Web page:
PayPal stepping up to face its rivals should come as no surprise

May 31, 2024
Kate Baucherel

THE news that PayPal’s PYUSD stablecoin is now available on Solana should come as a surprise to no-one.

The payments giant started its exploration of crypto back in 2019, testing a number of Layer-1 chains and proving that crypto rails were many times cheaper per transaction than banking rails. They chose to use Ethereum for their proof-of-concept as it was the most well established and reliable platform with the greatest concentration of developers.

PayPal gradually introduced crypto to its service, their incremental approach matching the gradual evolution of crypto knowledge in its customer base. In October 2020 they launched the first consumer-facing product, the in-app purchase and sell back of crypto, without any on-chain transfers involved.

This was aimed at people who had heard of crypto but not dabbled, and would start their journey with a trusted brand. In 2022, as users became more sophisticated, PayPal enabled on-chain transfers and links to Metamask, becoming an on/off ramp for those who needed it. In 2023, they launched the PYUSD stablecoin.

Over the last five years, however, blockchains have moved on. Ethereum’s network became clogged and expensive and it has long been overtaken by faster and cheaper technology. Speaking at SXSW in Austin in March this year, PayPal’s Senior VP Crypto, Jose Fernandez da Ponte, highlighted the need for speed.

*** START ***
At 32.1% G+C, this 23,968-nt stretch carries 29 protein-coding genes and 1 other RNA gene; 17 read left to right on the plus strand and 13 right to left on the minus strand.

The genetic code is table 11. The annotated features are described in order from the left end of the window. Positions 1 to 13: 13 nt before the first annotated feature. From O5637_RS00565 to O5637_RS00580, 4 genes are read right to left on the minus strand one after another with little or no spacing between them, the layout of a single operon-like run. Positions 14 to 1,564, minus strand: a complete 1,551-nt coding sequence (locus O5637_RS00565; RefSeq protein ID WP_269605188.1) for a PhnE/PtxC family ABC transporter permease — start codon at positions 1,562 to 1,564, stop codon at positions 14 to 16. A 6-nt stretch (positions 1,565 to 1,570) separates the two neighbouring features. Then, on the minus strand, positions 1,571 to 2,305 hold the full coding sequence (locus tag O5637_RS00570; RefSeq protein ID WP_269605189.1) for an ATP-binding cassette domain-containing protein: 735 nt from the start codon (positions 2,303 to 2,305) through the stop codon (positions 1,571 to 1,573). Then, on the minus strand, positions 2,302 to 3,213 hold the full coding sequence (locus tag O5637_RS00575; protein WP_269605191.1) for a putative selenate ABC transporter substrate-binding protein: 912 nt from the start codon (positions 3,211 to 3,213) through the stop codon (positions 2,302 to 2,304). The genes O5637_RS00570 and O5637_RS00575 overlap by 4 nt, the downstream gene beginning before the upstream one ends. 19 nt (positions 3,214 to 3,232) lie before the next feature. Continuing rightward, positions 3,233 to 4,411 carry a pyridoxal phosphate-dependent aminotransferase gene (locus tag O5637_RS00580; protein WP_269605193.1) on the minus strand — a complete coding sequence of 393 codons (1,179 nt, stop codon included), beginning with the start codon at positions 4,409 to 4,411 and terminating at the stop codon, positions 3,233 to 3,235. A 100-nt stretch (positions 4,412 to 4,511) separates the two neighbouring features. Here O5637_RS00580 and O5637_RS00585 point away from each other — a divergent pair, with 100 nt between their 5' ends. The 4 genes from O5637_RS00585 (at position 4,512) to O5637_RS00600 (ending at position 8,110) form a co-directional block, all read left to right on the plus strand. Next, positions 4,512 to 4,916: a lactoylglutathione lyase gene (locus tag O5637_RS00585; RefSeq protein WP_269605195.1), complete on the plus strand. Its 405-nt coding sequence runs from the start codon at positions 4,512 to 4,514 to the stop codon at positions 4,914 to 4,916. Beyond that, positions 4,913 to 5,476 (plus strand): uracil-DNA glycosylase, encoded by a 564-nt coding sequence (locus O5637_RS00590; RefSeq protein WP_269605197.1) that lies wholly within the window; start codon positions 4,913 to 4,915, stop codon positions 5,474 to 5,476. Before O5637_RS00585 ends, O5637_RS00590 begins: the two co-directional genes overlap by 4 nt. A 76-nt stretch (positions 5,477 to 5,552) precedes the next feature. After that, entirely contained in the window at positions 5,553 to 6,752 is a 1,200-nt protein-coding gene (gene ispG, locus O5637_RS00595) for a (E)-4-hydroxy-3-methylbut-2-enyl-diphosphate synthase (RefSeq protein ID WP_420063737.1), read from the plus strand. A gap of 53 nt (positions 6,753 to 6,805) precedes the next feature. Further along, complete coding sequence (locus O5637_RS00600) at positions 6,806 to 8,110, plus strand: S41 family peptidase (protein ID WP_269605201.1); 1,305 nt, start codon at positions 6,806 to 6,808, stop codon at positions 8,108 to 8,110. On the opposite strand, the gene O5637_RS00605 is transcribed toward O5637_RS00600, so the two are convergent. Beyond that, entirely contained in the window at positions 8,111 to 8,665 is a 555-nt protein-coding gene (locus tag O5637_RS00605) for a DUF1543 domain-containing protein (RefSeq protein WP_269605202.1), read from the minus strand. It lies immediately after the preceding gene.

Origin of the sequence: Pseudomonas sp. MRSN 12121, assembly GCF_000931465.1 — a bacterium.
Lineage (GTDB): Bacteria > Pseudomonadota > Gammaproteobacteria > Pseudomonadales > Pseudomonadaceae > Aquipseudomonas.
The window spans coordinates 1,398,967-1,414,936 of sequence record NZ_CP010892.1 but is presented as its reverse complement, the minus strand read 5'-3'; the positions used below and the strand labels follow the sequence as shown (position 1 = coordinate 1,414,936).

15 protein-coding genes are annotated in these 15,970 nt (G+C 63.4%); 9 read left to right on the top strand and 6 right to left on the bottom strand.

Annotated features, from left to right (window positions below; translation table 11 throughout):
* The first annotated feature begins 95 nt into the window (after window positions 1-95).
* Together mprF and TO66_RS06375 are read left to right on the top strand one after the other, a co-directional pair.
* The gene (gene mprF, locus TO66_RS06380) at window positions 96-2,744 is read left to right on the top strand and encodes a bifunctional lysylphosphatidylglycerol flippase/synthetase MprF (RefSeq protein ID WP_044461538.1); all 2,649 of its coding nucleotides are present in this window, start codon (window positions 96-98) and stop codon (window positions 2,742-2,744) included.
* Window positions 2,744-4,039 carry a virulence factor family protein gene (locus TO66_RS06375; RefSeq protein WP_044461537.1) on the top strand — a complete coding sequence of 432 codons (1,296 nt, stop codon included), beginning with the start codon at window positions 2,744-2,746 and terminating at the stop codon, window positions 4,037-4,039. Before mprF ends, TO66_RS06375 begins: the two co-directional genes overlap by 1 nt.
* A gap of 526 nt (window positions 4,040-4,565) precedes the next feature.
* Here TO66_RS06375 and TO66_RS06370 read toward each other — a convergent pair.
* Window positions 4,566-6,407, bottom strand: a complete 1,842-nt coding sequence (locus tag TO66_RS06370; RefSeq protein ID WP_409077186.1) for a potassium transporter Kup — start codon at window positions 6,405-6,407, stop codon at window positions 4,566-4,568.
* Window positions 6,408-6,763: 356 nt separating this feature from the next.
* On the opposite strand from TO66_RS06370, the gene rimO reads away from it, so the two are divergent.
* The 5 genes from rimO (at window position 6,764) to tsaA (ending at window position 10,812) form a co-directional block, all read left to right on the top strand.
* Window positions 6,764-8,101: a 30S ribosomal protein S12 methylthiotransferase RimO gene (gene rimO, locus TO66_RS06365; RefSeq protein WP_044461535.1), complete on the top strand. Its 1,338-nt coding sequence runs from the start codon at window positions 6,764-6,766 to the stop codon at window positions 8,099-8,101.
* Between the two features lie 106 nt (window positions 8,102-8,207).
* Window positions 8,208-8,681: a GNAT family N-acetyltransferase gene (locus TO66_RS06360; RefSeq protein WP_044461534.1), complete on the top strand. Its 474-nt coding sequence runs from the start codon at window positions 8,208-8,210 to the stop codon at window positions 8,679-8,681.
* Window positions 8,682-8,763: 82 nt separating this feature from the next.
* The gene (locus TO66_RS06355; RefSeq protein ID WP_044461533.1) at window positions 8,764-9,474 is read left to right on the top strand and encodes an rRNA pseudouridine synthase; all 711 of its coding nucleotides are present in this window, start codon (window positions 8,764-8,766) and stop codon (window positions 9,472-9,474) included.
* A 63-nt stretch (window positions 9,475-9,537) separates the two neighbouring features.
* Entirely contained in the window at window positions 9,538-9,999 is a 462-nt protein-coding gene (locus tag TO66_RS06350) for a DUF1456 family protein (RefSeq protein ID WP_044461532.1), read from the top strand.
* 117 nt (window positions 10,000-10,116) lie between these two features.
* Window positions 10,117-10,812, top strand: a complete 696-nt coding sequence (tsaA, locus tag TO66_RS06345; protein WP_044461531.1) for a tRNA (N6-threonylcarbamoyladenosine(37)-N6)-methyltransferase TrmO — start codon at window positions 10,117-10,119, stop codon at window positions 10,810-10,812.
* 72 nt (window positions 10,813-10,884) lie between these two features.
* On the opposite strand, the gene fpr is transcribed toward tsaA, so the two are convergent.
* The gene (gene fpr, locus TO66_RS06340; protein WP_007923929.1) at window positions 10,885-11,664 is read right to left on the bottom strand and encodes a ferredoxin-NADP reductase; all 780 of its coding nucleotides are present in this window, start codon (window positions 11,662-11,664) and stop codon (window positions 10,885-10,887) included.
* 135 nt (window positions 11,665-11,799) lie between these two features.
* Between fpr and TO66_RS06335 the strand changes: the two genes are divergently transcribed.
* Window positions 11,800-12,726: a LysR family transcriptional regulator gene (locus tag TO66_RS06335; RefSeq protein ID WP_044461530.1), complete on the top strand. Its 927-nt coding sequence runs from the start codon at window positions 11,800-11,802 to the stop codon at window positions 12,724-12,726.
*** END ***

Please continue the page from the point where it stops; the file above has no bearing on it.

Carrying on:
Faster and better

To match existing payment expectations, he said, the blockchain used by the PayPal system should be able to process at least 1,000 transactions per second (TPS) - a long way from Ethereum’s sedate 25 TPS.

Transaction fees were also an issue, with the volatility of gas prices and ETH values throwing too much uncertainty and high costs into the mix.

Ethereum served its purpose to test crypto rails and new business models, but in the long term will not give the global retail user base the convenience and financial advantage that PayPal intends. A second chain would be announced this summer, he said, and the news has come earlier than expected. 

Solana was always the front runner. It has the speed and low cost that PayPal needs and has its eyes firmly fixed on the payments market. It already has a number of support agreements and integrations in place with the likes of Visa and Shopify, and earlier this month announced a partnership with Google Cloud.

Visions and challenges

Fernandez da Ponte sees PayPal as a conduit between fiat and digital currencies for retail customers, abstracting the complexity of wallets and keys for easy adoption of rapid payment rails.

People will always move towards something that offers convenience and financial advantage, he says, and the market decides - not the regulators. Ironically, PayPal’s crypto purchasing service is temporarily paused in the UK while they update their systems to comply with new regulations. 

Ultimately, despite all the hype around crypto and blockchain and the special properties that we know and love, the public wants not a car, but a faster horse. Stablecoins like PYUSD that can be used without delay, high cost, complexity or volatility fit the bill, and in this vision of a global peer to peer economy, PayPal is the new Henry Ford.